Today we’re going to discuss one of the MAJOR problems with one-pagers. But more importantly, we’ll also be talking about how to ensure we don’t make this big mistake again!
So, as you might all be well aware, the one pager assignment has been around the teacher blogosphere for quite a while now.
But, just in case you aren’t familiar with it, basically a one pager is a project that allows students to critically analyze a text in a more creative way than let’s say an essay or a formal assessment. Students essentially create one page of content that incorporates symbols, short answers, illustrations, borders depicting a central theme, things like that.
It seems like everyone uses one-pagers all the time! And don’t get me wrong, they really are a fantastic assessment tool, if used correctly.
When I assigned it to my students at the end of our unit on The Outsiders, the final products my students submitted turned out okay – they were visually pleasing and the kids really enjoyed them.
But … there was one big *problem* I ran into with the one pagers and my middle school students …
After grading the finished products, I was kind of underwhelmed by the level of analysis, by their actual CONTENT. They sure looked pretty, but their responses were short and pretty much only covered a basic summary of the text. The one pagers didn’t really show that level of analysis I know my kids are capable of.
And it’s very possible you’ve experienced the same exact thing – beautiful projects, lackluster content. So what do we do?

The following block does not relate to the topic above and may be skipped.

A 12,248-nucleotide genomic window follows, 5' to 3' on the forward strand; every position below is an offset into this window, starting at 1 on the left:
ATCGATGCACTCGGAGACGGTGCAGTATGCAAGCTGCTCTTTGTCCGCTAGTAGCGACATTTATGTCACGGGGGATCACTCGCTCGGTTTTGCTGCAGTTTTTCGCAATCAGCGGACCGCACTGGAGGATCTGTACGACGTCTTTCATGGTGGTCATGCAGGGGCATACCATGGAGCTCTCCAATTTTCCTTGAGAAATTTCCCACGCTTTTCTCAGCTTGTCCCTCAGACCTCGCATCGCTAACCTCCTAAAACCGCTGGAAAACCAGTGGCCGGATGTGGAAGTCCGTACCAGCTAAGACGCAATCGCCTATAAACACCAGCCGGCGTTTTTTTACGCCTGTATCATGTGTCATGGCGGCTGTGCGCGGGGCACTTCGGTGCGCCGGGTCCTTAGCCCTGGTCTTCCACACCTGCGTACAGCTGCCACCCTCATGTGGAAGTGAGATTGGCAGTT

Well, I sat down and went over where I had gone wrong, and maybe this is where you ran into some issues too.
I came up with four things that needed to change, and I bet it’s very likely these are four things you might want to change as well.
- I needed to have clearer expectations on the required elements for the one pager.
- I needed to provide my students with more analytical and in-depth choices to include on their one pager.
- I needed to provide some of my students with just a bit more structure.
- I needed an easy method for grading their final projects.
So that’s the problem we’re facing, right? Well, what’s the solution we can take away and start using instead?
Well, I sat down and created a much more improved one-pager assignment, and you can do the same exact thing.
First I changed the format of my one-pager. I made it a choice board where students can pick and choose what activities they want to include on their one pager. Anything with students choice is always a plus!
Two, I now include a student cheat sheet that really goes into much greater detail about the expectations for each activity. The cheat sheet has explicit instructions for students, so they know exactly what they need to include. And I honestly think this has had the biggest impact on their improved one pagers.
And then finally, and this is super simple, I created a really basic template for my students who might need a little bit more structure since a blank page can be super daunting for students sometimes!
I’ve already used this new structure with my students twice, and I have to tell you, their one-pager projects are just at another level now. Their analysis is deep, and I can truly see their critical thinking. No more lackluster projects over here!
So if you’ve used a one-pager in the past and have been disappointed, why not take some of these same tactics and use them on your next assignment? I bet you’ll see some pretty awesome results!
If you’d like to just use the same one I created, I included the link to grab it below!
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To download this episode, just click here!
Want to listen to even more episodes?
- Episode #1: 3 Simple Ways to Create Student Buy In
- Episode #2: How to Overcome 3 Writing Mistakes You Might be Making
- Episode #3: Constructive Criticism: How to Change Your Mindset and Be Open to Feedback